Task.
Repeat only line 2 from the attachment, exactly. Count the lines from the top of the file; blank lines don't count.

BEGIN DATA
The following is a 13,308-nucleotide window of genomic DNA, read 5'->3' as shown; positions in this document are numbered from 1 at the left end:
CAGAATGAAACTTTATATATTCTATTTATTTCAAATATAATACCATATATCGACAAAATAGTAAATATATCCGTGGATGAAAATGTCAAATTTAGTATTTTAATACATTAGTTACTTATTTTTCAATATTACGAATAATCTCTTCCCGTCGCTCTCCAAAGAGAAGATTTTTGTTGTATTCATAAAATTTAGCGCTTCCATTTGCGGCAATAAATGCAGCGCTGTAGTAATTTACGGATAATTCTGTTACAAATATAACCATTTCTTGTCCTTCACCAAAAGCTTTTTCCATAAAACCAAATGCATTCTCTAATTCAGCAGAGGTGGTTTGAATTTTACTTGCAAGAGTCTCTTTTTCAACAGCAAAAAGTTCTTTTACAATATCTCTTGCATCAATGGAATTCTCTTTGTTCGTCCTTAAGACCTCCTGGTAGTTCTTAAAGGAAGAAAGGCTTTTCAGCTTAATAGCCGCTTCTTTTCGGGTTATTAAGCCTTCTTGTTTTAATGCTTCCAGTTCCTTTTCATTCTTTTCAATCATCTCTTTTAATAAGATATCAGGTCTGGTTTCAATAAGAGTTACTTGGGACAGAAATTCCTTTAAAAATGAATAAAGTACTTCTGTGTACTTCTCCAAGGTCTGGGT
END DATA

CAGAATGAAACTTTATATATTCTATTTATTTCAAATATAATACCATATATCGACAAAATAGTAAATATATCCGTGGATGAAAATGTCAAATTTAGTATTTTAATACATTAGTTACTTATTTTTCAATATTACGAATAATCTCTTCCCGTCGCTCTCCAAAGAGAAGATTTTTGTTGTATTCATAAAATTTAGCGCTTCCATTTGCGGCAATAAATGCAGCGCTGTAGTAATTTACGGATAATTCTGTTACAAATATAACCATTTCTTGTCCTTCACCAAAAGCTTTTTCCATAAAACCAAATGCATTCTCTAATTCAGCAGAGGTGGTTTGAATTTTACTTGCAAGAGTCTCTTTTTCAACAGCAAAAAGTTCTTTTACAATATCTCTTGCATCAATGGAATTCTCTTTGTTCGTCCTTAAGACCTCCTGGTAGTTCTTAAAGGAAGAAAGGCTTTTCAGCTTAATAGCCGCTTCTTTTCGGGTTATTAAGCCTTCTTGTTTTAATGCTTCCAGTTCCTTTTCATTCTTTTCAATCATCTCTTTTAATAAGATATCAGGTCTGGTTTCAATAAGAGTTACTTGGGACAGAAATTCCTTTAAAAATGAATAAAGTACTTCTGTGTACTTCTCCAAGGTCTGGGT